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Designing Better Research Assignments

Compare Sources

  • Have students compare a popular source (e.g. popular magazine or newspaper) with a scholarly source (e.g. peer-reviewed article). Both sources should deal with the same topic.

OR

  • Provide students with a number of sources, which you, the course instructor have pre-selected. Students can work in pairs or groups, but each group should have 2-3 sources to examine. Have students answer questions about the sources:
    • What is it (website, book chapter, news story, research article, etc.)?
    • Who is the author and what expertise does the author have (they will need to research this)?
    • Who is the intended audience?
    • How could you use this source? What does it tell you?
  • Option: Have each group present their findings to the other groups.

OR

  • Have students compare a Wikipedia entry with a traditional encyclopedia entry and compare the strengths and weaknesses. As a class, you can come up with criteria you want to use to evaluate the encyclopedia sources.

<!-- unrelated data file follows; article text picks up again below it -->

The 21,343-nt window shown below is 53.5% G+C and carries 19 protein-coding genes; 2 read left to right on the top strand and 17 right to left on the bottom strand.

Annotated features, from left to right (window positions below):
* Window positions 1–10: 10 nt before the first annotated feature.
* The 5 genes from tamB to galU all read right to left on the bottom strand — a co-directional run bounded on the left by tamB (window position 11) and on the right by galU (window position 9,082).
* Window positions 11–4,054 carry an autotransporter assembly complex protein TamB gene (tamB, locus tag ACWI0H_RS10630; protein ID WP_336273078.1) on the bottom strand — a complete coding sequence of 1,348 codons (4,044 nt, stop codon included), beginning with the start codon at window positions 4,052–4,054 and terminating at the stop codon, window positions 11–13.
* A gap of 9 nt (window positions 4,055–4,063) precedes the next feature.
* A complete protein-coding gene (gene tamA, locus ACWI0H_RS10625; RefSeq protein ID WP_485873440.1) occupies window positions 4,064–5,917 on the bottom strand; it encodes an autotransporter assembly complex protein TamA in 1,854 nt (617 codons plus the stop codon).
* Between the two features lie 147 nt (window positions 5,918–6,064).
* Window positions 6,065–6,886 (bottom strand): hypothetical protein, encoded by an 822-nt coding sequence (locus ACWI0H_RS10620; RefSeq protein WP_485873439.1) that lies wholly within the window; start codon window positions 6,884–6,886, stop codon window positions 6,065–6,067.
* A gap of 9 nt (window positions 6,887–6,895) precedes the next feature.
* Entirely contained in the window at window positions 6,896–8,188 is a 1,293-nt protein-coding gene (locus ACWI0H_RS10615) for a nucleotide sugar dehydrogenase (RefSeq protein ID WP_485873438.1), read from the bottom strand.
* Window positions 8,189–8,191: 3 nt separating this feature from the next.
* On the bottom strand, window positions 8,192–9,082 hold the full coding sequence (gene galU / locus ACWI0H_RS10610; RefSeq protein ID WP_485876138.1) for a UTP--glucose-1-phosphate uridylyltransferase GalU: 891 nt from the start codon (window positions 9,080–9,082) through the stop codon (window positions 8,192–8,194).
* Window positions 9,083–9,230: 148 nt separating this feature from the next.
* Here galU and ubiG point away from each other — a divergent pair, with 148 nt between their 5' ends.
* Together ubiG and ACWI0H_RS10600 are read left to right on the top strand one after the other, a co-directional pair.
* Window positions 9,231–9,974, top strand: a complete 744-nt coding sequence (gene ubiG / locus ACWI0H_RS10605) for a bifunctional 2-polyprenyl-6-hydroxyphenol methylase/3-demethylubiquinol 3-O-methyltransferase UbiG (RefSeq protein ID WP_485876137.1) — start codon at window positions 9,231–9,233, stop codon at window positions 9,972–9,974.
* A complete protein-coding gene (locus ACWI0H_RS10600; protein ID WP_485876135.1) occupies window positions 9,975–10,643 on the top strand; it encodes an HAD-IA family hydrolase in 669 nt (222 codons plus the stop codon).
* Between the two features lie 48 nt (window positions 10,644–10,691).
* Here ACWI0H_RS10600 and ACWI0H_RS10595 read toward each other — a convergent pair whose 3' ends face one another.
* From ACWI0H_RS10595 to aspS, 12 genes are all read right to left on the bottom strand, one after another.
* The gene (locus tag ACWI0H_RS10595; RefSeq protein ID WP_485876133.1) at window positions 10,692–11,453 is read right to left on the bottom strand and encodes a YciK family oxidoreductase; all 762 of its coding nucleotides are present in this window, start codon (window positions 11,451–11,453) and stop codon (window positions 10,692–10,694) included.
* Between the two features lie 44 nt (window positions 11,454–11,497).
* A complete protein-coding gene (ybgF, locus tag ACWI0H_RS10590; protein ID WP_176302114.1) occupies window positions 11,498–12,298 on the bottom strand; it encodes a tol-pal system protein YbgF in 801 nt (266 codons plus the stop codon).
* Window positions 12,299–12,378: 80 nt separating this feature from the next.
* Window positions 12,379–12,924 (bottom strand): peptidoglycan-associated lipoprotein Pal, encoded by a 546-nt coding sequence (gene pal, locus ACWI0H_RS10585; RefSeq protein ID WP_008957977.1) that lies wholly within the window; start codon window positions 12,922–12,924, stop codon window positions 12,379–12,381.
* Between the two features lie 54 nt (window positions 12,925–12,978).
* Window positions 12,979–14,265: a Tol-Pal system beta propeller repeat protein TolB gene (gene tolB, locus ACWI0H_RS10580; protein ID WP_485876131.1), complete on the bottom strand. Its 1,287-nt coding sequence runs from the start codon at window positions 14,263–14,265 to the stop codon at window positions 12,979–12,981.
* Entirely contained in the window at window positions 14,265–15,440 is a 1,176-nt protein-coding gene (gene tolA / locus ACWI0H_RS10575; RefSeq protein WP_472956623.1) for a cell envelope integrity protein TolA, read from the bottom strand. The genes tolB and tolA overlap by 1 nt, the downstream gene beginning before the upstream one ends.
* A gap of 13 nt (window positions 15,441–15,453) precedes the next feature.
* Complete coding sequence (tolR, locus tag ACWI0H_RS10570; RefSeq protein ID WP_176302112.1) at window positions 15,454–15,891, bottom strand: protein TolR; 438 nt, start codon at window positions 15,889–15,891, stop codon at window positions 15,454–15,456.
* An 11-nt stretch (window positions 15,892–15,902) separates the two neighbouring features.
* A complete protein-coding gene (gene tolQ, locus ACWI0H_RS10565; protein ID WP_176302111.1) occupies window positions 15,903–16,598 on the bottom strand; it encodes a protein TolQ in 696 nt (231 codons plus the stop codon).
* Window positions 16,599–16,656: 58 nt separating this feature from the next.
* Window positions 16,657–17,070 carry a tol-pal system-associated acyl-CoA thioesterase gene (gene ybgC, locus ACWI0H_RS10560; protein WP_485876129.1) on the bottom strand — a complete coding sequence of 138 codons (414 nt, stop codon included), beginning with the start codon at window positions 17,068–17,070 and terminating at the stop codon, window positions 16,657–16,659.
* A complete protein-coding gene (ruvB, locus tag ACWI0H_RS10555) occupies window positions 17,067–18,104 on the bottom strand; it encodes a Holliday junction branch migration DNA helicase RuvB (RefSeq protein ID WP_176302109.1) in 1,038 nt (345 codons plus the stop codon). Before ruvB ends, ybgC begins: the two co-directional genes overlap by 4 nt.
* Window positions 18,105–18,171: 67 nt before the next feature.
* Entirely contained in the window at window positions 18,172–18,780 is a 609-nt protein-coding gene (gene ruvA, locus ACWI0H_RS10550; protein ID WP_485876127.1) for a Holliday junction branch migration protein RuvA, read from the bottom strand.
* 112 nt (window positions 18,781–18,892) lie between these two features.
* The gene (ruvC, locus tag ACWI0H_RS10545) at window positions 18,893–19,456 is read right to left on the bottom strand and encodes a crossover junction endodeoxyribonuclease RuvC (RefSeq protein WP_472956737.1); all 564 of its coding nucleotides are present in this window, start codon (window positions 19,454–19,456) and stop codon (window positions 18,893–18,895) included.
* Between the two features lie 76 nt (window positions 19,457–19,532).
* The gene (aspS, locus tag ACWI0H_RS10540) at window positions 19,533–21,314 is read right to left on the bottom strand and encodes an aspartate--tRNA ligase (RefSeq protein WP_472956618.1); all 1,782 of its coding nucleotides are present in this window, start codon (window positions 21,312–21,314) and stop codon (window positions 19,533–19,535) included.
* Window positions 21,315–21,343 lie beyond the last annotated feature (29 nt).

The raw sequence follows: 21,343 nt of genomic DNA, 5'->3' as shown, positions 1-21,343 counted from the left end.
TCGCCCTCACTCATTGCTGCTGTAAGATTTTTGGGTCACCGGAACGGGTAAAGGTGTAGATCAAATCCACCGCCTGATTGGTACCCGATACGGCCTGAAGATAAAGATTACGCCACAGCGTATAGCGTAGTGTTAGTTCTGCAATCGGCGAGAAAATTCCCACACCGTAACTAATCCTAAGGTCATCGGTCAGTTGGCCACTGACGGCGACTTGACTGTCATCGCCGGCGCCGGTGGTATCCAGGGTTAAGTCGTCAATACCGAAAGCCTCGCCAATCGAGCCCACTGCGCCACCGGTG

OR

  • Students do research to locate two articles on the same topic, but the articles take different perspectives or provide a different analysis. Students present or share their findings.

Sources

University of Texas Libraries. Information Literacy Toolkit. Retrieved from https://guides.lib.utexas.edu/toolkit

University of Alberta Library. Augustana Plan for the Integration of Information Literacy (APIIL). Retrieved from: https://guides.library.ualberta.ca/augustana/apiil/authority#s-lg-box-wrapper-18907923

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